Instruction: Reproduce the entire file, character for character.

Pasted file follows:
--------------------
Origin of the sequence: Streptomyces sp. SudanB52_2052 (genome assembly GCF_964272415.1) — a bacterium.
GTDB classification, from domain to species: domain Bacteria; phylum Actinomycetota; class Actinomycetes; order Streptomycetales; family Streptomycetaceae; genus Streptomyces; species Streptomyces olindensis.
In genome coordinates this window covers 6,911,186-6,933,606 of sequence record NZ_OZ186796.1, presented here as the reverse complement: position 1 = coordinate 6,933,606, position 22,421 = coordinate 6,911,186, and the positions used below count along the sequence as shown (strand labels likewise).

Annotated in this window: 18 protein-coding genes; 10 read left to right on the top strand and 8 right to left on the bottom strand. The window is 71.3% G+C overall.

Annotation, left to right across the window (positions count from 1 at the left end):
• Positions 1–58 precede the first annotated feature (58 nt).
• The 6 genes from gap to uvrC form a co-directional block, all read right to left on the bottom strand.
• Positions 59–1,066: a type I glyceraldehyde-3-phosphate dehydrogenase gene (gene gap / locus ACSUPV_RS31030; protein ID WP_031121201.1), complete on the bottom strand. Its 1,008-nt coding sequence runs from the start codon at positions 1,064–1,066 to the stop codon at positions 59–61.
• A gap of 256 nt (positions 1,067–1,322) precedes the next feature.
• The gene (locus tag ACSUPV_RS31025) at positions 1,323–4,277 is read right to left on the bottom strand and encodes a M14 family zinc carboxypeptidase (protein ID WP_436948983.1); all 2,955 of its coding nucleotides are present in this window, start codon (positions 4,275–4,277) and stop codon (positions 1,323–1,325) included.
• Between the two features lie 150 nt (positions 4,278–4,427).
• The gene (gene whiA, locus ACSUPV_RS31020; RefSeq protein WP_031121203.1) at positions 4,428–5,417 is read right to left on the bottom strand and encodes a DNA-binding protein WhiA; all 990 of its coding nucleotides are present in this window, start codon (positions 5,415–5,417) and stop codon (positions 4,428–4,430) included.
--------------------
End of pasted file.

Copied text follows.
Origin of the sequence: Streptomyces sp. SudanB52_2052 (genome assembly GCF_964272415.1) — a bacterium.
GTDB classification, from domain to species: domain Bacteria; phylum Actinomycetota; class Actinomycetes; order Streptomycetales; family Streptomycetaceae; genus Streptomyces; species Streptomyces olindensis.
In genome coordinates this window covers 6,911,186-6,933,606 of sequence record NZ_OZ186796.1, presented here as the reverse complement: position 1 = coordinate 6,933,606, position 22,421 = coordinate 6,911,186, and the positions used below count along the sequence as shown (strand labels likewise).

Annotated in this window: 18 protein-coding genes; 10 read left to right on the top strand and 8 right to left on the bottom strand. The window is 71.3% G+C overall.

Annotation, left to right across the window (positions count from 1 at the left end):
• Positions 1–58 precede the first annotated feature (58 nt).
• The 6 genes from gap to uvrC form a co-directional block, all read right to left on the bottom strand.
• Positions 59–1,066: a type I glyceraldehyde-3-phosphate dehydrogenase gene (gene gap / locus ACSUPV_RS31030; protein ID WP_031121201.1), complete on the bottom strand. Its 1,008-nt coding sequence runs from the start codon at positions 1,064–1,066 to the stop codon at positions 59–61.
• A gap of 256 nt (positions 1,067–1,322) precedes the next feature.
• The gene (locus tag ACSUPV_RS31025) at positions 1,323–4,277 is read right to left on the bottom strand and encodes a M14 family zinc carboxypeptidase (protein ID WP_436948983.1); all 2,955 of its coding nucleotides are present in this window, start codon (positions 4,275–4,277) and stop codon (positions 1,323–1,325) included.
• Between the two features lie 150 nt (positions 4,278–4,427).
• The gene (gene whiA, locus ACSUPV_RS31020; RefSeq protein WP_031121203.1) at positions 4,428–5,417 is read right to left on the bottom strand and encodes a DNA-binding protein WhiA; all 990 of its coding nucleotides are present in this window, start codon (positions 5,415–5,417) and stop codon (positions 4,428–4,430) included.